Indian Journal of Pathology and Microbiology
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Year : 2010  |  Volume : 53  |  Issue : 4  |  Page : 734-737

Evaluation of tigecycline activity in clinical isolates among Indian medical centers

Benjamin M Pulimood Laboratories for Infection, Immunity and Inflammation (BMPLIII);Department of Medicine Unit I and Infectious Disease, Christian Medical College, Vellore-632 004, Tamil Nadu, India

Correspondence Address:
Anand Manoharan
Department of Medicine, Unit I and Infectious Diseases, Christian Medical College, Vellore-632 004, Tamil Nadu
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Source of Support: Wyeth Pharmaceuticals, Mumbai, Conflict of Interest: None

DOI: 10.4103/0377-4929.72061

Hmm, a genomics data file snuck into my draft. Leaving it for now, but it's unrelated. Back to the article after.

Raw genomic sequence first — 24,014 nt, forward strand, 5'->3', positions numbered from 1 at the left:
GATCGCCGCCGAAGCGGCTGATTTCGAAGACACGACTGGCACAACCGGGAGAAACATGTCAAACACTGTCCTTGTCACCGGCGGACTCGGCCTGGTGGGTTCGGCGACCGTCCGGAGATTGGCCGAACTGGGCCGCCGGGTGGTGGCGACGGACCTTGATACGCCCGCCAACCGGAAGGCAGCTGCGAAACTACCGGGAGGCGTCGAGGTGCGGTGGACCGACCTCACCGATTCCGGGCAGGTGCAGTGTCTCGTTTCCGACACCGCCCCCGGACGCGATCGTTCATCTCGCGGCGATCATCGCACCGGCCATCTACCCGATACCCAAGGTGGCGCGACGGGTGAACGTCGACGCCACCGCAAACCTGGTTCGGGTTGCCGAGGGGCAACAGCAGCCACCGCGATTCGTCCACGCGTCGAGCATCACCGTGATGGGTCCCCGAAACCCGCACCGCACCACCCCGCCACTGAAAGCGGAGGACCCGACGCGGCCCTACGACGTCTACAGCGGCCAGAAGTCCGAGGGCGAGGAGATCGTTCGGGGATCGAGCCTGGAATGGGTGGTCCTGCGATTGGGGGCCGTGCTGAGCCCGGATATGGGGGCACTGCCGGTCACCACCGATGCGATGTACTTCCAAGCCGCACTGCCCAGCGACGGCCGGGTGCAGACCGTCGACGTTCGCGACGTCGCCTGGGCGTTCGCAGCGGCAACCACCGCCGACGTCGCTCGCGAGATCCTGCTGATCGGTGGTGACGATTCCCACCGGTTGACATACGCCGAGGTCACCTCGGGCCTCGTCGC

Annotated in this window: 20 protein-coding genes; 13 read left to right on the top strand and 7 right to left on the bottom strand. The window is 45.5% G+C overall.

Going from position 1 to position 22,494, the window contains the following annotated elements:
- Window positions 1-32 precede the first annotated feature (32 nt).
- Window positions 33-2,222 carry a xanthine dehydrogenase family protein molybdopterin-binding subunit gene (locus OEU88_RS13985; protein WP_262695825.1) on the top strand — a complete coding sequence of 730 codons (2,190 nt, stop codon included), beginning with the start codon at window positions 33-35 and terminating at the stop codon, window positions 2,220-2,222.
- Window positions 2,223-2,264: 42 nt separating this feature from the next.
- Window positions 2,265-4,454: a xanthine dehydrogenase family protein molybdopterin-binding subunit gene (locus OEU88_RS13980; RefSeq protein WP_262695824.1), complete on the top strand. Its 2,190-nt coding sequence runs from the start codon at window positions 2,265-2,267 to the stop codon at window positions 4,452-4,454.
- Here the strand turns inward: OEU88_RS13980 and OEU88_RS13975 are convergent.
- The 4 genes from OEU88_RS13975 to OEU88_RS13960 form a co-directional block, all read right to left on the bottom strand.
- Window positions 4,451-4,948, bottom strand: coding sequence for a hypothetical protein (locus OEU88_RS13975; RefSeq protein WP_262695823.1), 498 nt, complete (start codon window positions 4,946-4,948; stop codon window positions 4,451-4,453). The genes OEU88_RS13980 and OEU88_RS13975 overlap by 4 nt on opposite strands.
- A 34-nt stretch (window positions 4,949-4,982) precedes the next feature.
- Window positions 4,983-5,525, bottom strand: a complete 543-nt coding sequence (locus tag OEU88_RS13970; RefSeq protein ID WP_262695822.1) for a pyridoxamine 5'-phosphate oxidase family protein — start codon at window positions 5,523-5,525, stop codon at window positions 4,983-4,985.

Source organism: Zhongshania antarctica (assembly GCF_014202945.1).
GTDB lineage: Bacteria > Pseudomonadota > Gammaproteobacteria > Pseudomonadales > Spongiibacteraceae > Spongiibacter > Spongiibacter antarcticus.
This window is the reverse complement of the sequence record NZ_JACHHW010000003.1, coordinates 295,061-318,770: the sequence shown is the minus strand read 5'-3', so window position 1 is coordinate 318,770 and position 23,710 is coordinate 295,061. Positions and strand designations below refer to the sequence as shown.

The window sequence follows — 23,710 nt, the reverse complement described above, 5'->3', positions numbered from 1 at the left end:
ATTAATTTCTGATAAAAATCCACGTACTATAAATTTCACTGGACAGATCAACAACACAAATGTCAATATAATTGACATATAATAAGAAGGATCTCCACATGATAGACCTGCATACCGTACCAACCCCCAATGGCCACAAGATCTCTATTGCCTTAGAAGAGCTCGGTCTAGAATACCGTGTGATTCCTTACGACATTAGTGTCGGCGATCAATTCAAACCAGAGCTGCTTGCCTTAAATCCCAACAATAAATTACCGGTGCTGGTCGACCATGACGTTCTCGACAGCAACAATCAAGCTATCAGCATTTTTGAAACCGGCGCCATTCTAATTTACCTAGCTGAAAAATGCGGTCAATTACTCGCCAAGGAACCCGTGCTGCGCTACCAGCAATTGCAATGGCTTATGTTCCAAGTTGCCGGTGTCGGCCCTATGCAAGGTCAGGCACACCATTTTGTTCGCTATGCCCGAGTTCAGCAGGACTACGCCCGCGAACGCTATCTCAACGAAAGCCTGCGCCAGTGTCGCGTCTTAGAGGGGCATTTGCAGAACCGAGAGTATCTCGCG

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Background: Resistance to multiple antibiotics among Gram-positive cocci (GPC) and Gram negative bacilli (GNB) is high in India. Tigecycline, a glycylcycline antibiotic is a newer treatment option for emerging single or multidrug-resistant (MDR) GPC and GNB. Material and Method: We evaluated the in vitro activity of tigecycline and compared it against other antimicrobials. Between 2005-2007, seven Indian medical centers from diverse geographic regions forwarded 727 isolates [Escherichia coli (166), Staphylococcus aureus (125), Klebsiella spp (120), Streptococcus pneumoniae (102), Enterococcus spp. (100), Pseudomonas aeruginosa (50), Acinetobacter spp. (50) and Enterobacter spp. (14)] from patients with blood stream (BSI), skin and soft tissue (SSTI) including surgical site, urinary tract and respiratory infections to our reference laboratory. Susceptibility to 11 antimicrobials besides tigecycline included: vancomycin, linezolid, teicoplanin, quinopristin-dalfopristin, daptomycin, amikacin, imipenem, levofloxacin, meropenem, and piperacillin/tazobactam was determined by agar dilution and Etest method. Result: Tigecycline was active against all GPC (MIC 90 < 0.25 μg/ml), E. coli and Klebsiella spp. (MIC 90 ≤1 μg/ml). MDR Acinetobacter spp. showed lower susceptibility (70.6%) to tigecycline. Tigecycline MIC 90 values were not influenced by oxacillin resistance among S. aureus, S. pneumoniae, vancomycin resistance in Enterococci (VRE) and ESBL producing E. coli, Klebsiella spp. and Enterobacter spp. Increased resistance was seen to other antimicrobials among ESBL producing E. coli, Klebsiella spp., Metallo Beta Lactamase (MBL) producing P. aeruginosa and VRE. Conclusion: Tigecycline is an alternative option for emerging multidrug-resistant (MDR) pathogens exhibiting promising spectrum/potency exceeding currently available agents seen in India.

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